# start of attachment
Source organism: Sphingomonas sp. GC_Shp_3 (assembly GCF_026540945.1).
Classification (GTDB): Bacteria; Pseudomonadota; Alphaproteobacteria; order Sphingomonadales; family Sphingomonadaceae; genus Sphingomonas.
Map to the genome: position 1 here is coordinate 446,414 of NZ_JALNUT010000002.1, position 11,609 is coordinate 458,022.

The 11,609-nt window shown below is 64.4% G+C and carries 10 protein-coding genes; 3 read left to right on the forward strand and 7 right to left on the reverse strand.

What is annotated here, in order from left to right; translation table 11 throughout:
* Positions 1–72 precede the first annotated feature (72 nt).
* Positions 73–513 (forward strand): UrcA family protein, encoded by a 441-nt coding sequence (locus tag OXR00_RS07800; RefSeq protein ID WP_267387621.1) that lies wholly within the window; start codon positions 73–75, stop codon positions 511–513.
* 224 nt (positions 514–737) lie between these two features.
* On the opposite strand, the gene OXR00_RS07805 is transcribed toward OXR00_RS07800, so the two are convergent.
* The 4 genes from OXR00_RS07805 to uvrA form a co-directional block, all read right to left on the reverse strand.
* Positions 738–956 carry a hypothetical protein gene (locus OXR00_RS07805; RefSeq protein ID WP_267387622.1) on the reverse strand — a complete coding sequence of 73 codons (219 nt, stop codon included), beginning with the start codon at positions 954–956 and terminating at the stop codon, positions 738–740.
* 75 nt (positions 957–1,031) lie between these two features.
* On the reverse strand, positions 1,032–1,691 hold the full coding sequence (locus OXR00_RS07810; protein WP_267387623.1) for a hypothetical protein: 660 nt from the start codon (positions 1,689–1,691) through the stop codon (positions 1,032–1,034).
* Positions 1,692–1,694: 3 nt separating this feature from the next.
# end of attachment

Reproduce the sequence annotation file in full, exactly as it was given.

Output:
Source organism: Sphingomonas sp. GC_Shp_3 (assembly GCF_026540945.1).
Classification (GTDB): Bacteria; Pseudomonadota; Alphaproteobacteria; order Sphingomonadales; family Sphingomonadaceae; genus Sphingomonas.
Map to the genome: position 1 here is coordinate 446,414 of NZ_JALNUT010000002.1, position 11,609 is coordinate 458,022.

The 11,609-nt window shown below is 64.4% G+C and carries 10 protein-coding genes; 3 read left to right on the forward strand and 7 right to left on the reverse strand.

What is annotated here, in order from left to right; translation table 11 throughout:
* Positions 1–72 precede the first annotated feature (72 nt).
* Positions 73–513 (forward strand): UrcA family protein, encoded by a 441-nt coding sequence (locus tag OXR00_RS07800; RefSeq protein ID WP_267387621.1) that lies wholly within the window; start codon positions 73–75, stop codon positions 511–513.
* 224 nt (positions 514–737) lie between these two features.
* On the opposite strand, the gene OXR00_RS07805 is transcribed toward OXR00_RS07800, so the two are convergent.
* The 4 genes from OXR00_RS07805 to uvrA form a co-directional block, all read right to left on the reverse strand.
* Positions 738–956 carry a hypothetical protein gene (locus OXR00_RS07805; RefSeq protein ID WP_267387622.1) on the reverse strand — a complete coding sequence of 73 codons (219 nt, stop codon included), beginning with the start codon at positions 954–956 and terminating at the stop codon, positions 738–740.
* 75 nt (positions 957–1,031) lie between these two features.
* On the reverse strand, positions 1,032–1,691 hold the full coding sequence (locus OXR00_RS07810; protein WP_267387623.1) for a hypothetical protein: 660 nt from the start codon (positions 1,689–1,691) through the stop codon (positions 1,032–1,034).
* Positions 1,692–1,694: 3 nt separating this feature from the next.